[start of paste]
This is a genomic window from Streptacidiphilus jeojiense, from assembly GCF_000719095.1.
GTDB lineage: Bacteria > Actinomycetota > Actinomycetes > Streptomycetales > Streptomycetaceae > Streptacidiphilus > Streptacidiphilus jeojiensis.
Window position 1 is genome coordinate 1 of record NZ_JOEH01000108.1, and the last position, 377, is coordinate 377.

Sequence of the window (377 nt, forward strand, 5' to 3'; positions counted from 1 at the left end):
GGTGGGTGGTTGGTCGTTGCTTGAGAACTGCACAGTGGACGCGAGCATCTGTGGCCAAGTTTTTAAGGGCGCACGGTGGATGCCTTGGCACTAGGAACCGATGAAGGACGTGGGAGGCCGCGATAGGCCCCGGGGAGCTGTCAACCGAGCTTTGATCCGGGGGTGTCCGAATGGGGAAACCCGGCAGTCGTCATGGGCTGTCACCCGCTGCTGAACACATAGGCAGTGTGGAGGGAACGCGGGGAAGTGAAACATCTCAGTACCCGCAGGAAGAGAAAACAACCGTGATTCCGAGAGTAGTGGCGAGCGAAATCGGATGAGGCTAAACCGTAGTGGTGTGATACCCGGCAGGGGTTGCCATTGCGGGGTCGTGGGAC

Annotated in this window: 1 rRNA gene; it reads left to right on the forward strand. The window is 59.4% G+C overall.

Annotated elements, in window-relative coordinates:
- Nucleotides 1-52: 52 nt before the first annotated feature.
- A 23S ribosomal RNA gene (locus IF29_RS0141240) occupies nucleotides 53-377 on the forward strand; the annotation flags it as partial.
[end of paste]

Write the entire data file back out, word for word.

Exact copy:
This is a genomic window from Streptacidiphilus jeojiense, from assembly GCF_000719095.1.
GTDB lineage: Bacteria > Actinomycetota > Actinomycetes > Streptomycetales > Streptomycetaceae > Streptacidiphilus > Streptacidiphilus jeojiensis.
Window position 1 is genome coordinate 1 of record NZ_JOEH01000108.1, and the last position, 377, is coordinate 377.

Sequence of the window (377 nt, forward strand, 5' to 3'; positions counted from 1 at the left end):
GGTGGGTGGTTGGTCGTTGCTTGAGAACTGCACAGTGGACGCGAGCATCTGTGGCCAAGTTTTTAAGGGCGCACGGTGGATGCCTTGGCACTAGGAACCGATGAAGGACGTGGGAGGCCGCGATAGGCCCCGGGGAGCTGTCAACCGAGCTTTGATCCGGGGGTGTCCGAATGGGGAAACCCGGCAGTCGTCATGGGCTGTCACCCGCTGCTGAACACATAGGCAGTGTGGAGGGAACGCGGGGAAGTGAAACATCTCAGTACCCGCAGGAAGAGAAAACAACCGTGATTCCGAGAGTAGTGGCGAGCGAAATCGGATGAGGCTAAACCGTAGTGGTGTGATACCCGGCAGGGGTTGCCATTGCGGGGTCGTGGGAC

Annotated in this window: 1 rRNA gene; it reads left to right on the forward strand. The window is 59.4% G+C overall.

Annotated elements, in window-relative coordinates:
- Nucleotides 1-52: 52 nt before the first annotated feature.
- A 23S ribosomal RNA gene (locus IF29_RS0141240) occupies nucleotides 53-377 on the forward strand; the annotation flags it as partial.